Łukasz Rusznica: winner of the 2017 Griffin Art Space – Lubicz Prize

The Griffin Art Space Prize is awarded to the author of the best original portfolio in the annual Portfolio Review at Krakow Photomonth. This year’s winner is Łukasz Rusznica, photographer, author of photo books and curator.

The Portfolio Review has long been the flagship event at Photomonth. It is an exceptional opportunity for young artists to meet, in person, a select group of Polish and international reviewers. For ambitious artists, taking part in the Review not only provides them with the chance to see their work judged by specialists, but is also a great opportunity for networking which may lead to future collaborative projects.

For the fourth time, the Review is accompanied by the 2017 Griffin Art Space – Lubicz Prize, awarded to the author of the best portfolio. The prize is the creation of a series of original collectors’ edition portfolios, two of which will be purchased for the Griffin Art Space Foundation collection. The winning work will also be exhibited at next year’s Photomonth festival. The portfolio and exhibition of last year’s winner, Wiktor Dąbrowski, is on show at the ZPAF Gallery until 18th June 2017.

“We’re so pleased to see that the annual Griffin Art Space Prize is becoming a recognizable brand in its own right,” says Anna Klimczak, Executive Director of Griffin Art Space Foundation. “We always try to base our decisions on variety within the projects, on their creation and craftsmanship. We hope that this lovely work will enrich the programme of next year’s Krakow Photomonth, just as Bogusław Madej, Wiktoria Wojciechowska and Wiktor Dąbowski’s exhibitions have done.”

The winner of this year’s competition was chosen by an international jury comprising representatives from the Griffin Art Space Foundation, the Foundation for Visual Arts and the Portfolio Review. The jury gave the following rationale for their decision: The jury has awarded the prize to Łukasz Rusznica for his expressive and intriguing visual language, his beautiful images and for the creation of an immersive world which exists, as the author himself says, somewhere between fiction and reality.

Photographer. Since graduating from the Faculty of Cultural Studies at the University of Wrocław, his works have been exhibited in numerous galleries both in Poland and abroad. The author of photo books Smog, Near, Infra, Toskana and Najważniejszego i tak Wam nie powiem (What’s most important stays a secret anyway) designed by Thomas Schostock, which was winner of ShowOFF at Krakow Photomonth in 2012 and the 2015 Warto Prize. In 2016 he was invited to take part in the project European Eyes on Japan, and took up a creative residency there. He is currently curator at the Miejsce przy Miejscu (A Place by the Place) gallery of photography at the Creative Arts Centre in Wrocław and also a member of the TIFF Festival Programme Board.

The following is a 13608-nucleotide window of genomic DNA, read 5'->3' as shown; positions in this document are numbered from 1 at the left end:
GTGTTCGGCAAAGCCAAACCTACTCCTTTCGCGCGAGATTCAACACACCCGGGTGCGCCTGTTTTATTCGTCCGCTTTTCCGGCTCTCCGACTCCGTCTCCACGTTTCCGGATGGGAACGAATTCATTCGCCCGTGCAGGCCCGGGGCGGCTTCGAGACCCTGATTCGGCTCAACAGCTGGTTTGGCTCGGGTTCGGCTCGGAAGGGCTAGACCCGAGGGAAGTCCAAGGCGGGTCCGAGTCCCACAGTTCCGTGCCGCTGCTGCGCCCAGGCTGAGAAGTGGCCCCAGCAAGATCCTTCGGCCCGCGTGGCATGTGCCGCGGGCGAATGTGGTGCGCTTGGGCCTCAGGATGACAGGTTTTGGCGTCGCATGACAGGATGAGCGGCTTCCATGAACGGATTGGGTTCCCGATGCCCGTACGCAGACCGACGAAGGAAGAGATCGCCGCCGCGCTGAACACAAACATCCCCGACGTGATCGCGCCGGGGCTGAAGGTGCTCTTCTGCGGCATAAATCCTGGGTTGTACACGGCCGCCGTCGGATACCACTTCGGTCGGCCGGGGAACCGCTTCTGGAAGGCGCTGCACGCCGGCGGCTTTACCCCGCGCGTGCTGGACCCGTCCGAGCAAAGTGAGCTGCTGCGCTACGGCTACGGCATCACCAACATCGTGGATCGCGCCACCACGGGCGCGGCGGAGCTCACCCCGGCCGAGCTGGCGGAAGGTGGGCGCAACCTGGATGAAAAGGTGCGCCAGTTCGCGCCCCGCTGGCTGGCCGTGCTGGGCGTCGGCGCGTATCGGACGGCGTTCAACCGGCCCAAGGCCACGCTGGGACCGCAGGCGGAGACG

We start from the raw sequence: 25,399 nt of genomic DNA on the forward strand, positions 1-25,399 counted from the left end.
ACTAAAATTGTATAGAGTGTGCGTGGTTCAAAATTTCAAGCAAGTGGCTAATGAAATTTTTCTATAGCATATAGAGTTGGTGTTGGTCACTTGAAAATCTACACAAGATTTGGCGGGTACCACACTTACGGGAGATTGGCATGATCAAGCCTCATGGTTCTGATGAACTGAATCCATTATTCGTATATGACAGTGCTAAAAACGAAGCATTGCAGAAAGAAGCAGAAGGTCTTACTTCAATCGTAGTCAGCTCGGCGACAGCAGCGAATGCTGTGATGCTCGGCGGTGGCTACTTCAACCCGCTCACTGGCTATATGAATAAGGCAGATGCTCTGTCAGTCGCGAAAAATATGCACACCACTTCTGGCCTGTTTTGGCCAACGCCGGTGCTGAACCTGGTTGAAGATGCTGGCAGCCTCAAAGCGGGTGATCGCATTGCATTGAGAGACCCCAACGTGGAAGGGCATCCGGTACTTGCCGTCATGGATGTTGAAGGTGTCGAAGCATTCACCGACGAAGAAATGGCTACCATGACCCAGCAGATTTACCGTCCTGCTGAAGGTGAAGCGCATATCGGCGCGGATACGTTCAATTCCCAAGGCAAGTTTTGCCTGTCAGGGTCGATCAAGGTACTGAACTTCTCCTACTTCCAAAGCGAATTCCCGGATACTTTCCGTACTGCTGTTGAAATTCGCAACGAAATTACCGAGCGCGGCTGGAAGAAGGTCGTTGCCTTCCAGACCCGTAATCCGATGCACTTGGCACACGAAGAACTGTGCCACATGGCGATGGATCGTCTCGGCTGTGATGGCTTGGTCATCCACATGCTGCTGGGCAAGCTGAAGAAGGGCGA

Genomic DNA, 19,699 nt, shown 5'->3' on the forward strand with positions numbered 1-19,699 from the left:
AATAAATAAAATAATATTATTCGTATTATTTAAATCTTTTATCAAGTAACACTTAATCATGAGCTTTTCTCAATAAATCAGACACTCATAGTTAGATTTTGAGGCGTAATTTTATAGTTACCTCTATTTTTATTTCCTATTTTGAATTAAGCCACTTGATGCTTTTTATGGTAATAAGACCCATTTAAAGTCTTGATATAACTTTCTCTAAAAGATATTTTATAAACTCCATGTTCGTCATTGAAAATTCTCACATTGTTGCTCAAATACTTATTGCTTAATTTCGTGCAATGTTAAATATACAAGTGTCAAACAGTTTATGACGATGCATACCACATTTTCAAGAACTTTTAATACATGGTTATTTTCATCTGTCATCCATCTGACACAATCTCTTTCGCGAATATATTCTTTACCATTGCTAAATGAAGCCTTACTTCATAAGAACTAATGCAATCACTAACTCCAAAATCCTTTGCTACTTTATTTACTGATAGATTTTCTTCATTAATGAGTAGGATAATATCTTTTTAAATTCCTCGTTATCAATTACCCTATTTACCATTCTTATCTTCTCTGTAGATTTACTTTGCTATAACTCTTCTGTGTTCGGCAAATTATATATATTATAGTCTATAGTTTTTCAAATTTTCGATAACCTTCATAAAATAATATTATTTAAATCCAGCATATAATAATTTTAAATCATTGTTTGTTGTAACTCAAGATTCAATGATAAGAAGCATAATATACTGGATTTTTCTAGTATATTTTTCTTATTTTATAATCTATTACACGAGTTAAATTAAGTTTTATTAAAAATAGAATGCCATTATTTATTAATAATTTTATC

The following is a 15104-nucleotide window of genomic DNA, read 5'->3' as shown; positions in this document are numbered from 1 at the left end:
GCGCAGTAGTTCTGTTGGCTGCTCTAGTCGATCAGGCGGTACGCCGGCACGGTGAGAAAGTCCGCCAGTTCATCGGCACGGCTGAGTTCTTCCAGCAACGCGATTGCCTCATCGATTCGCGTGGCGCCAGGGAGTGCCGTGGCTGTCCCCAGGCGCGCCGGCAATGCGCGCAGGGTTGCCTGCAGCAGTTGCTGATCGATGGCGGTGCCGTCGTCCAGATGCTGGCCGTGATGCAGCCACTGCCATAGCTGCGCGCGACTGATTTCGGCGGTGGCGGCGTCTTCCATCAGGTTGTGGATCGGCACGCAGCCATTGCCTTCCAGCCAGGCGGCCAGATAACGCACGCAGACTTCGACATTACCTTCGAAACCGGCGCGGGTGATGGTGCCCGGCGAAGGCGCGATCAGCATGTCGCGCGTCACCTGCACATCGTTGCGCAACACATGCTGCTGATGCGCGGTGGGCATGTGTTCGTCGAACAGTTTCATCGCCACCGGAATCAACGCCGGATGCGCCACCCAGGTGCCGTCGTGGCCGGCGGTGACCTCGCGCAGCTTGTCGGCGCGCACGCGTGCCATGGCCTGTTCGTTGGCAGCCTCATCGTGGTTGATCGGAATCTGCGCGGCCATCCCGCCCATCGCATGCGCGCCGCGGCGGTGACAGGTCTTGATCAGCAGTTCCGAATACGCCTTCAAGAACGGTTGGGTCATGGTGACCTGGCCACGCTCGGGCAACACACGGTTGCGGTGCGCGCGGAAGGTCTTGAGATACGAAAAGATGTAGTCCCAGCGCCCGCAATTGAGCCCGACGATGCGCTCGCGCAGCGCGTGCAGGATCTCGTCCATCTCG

About “Underground River”
When I went to Japan, there was just one thing I knew, and that was that I wanted to make photos based on Japanese mythology, in particular Yokai, the monsters of legend. The photography was the consequence, the result of functioning in new surroundings, and was the end of a process of meeting people and building relations, which is probably why many of the images (especially the more intimate ones) feature my friends or people who trusted me – human people. The non-human world isn’t just an add-on, a visual interlude; it’s an equivalent. I understood that what interested me most in this context was nature. Humans are a part of it, no more or less important than a stone, a bush or a cat. I would add that the word nature also lacks precision, since it’s easy to reduce it to wild backwoods “untouched” by human hands. I would call nature everything that is subject to biological, chemical and physical processes – it exists, ages and disintegrates. This series is a question about wholeness – about how incomplete we feel and how we’re looking for a way back. That’s how Underground River came about.

Krakow Photomonth 2017